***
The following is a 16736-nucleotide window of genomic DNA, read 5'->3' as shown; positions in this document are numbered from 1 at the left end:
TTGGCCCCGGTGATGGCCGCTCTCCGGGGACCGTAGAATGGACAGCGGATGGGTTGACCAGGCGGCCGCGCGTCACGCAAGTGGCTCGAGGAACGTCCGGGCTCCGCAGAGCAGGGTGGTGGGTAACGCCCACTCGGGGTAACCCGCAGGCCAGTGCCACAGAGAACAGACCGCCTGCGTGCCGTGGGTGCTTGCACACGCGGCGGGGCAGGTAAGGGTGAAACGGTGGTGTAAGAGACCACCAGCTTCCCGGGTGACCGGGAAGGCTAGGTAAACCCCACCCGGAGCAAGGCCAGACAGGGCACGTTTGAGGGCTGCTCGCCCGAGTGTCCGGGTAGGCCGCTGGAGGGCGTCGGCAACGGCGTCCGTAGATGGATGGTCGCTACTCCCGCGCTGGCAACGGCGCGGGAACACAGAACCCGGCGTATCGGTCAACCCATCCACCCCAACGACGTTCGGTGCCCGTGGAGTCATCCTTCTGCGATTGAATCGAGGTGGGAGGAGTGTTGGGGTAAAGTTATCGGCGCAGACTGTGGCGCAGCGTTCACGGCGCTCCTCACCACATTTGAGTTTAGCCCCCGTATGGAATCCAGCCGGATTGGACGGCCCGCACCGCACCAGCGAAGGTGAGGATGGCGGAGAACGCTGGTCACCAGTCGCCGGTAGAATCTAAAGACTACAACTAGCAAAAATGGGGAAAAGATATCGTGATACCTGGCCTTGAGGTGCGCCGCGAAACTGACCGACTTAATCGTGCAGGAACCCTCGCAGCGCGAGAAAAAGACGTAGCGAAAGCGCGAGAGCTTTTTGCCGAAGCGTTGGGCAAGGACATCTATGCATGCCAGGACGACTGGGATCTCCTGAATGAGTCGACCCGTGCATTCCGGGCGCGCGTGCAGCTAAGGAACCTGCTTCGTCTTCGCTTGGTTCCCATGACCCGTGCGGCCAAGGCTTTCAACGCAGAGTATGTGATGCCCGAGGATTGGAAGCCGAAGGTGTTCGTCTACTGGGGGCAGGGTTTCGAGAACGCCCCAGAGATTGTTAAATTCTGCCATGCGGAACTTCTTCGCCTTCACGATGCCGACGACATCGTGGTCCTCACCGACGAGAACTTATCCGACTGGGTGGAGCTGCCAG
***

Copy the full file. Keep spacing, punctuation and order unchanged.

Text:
The following is a 16736-nucleotide window of genomic DNA, read 5'->3' as shown; positions in this document are numbered from 1 at the left end:
TTGGCCCCGGTGATGGCCGCTCTCCGGGGACCGTAGAATGGACAGCGGATGGGTTGACCAGGCGGCCGCGCGTCACGCAAGTGGCTCGAGGAACGTCCGGGCTCCGCAGAGCAGGGTGGTGGGTAACGCCCACTCGGGGTAACCCGCAGGCCAGTGCCACAGAGAACAGACCGCCTGCGTGCCGTGGGTGCTTGCACACGCGGCGGGGCAGGTAAGGGTGAAACGGTGGTGTAAGAGACCACCAGCTTCCCGGGTGACCGGGAAGGCTAGGTAAACCCCACCCGGAGCAAGGCCAGACAGGGCACGTTTGAGGGCTGCTCGCCCGAGTGTCCGGGTAGGCCGCTGGAGGGCGTCGGCAACGGCGTCCGTAGATGGATGGTCGCTACTCCCGCGCTGGCAACGGCGCGGGAACACAGAACCCGGCGTATCGGTCAACCCATCCACCCCAACGACGTTCGGTGCCCGTGGAGTCATCCTTCTGCGATTGAATCGAGGTGGGAGGAGTGTTGGGGTAAAGTTATCGGCGCAGACTGTGGCGCAGCGTTCACGGCGCTCCTCACCACATTTGAGTTTAGCCCCCGTATGGAATCCAGCCGGATTGGACGGCCCGCACCGCACCAGCGAAGGTGAGGATGGCGGAGAACGCTGGTCACCAGTCGCCGGTAGAATCTAAAGACTACAACTAGCAAAAATGGGGAAAAGATATCGTGATACCTGGCCTTGAGGTGCGCCGCGAAACTGACCGACTTAATCGTGCAGGAACCCTCGCAGCGCGAGAAAAAGACGTAGCGAAAGCGCGAGAGCTTTTTGCCGAAGCGTTGGGCAAGGACATCTATGCATGCCAGGACGACTGGGATCTCCTGAATGAGTCGACCCGTGCATTCCGGGCGCGCGTGCAGCTAAGGAACCTGCTTCGTCTTCGCTTGGTTCCCATGACCCGTGCGGCCAAGGCTTTCAACGCAGAGTATGTGATGCCCGAGGATTGGAAGCCGAAGGTGTTCGTCTACTGGGGGCAGGGTTTCGAGAACGCCCCAGAGATTGTTAAATTCTGCCATGCGGAACTTCTTCGCCTTCACGATGCCGACGACATCGTGGTCCTCACCGACGAGAACTTATCCGACTGGGTGGAGCTGCCAG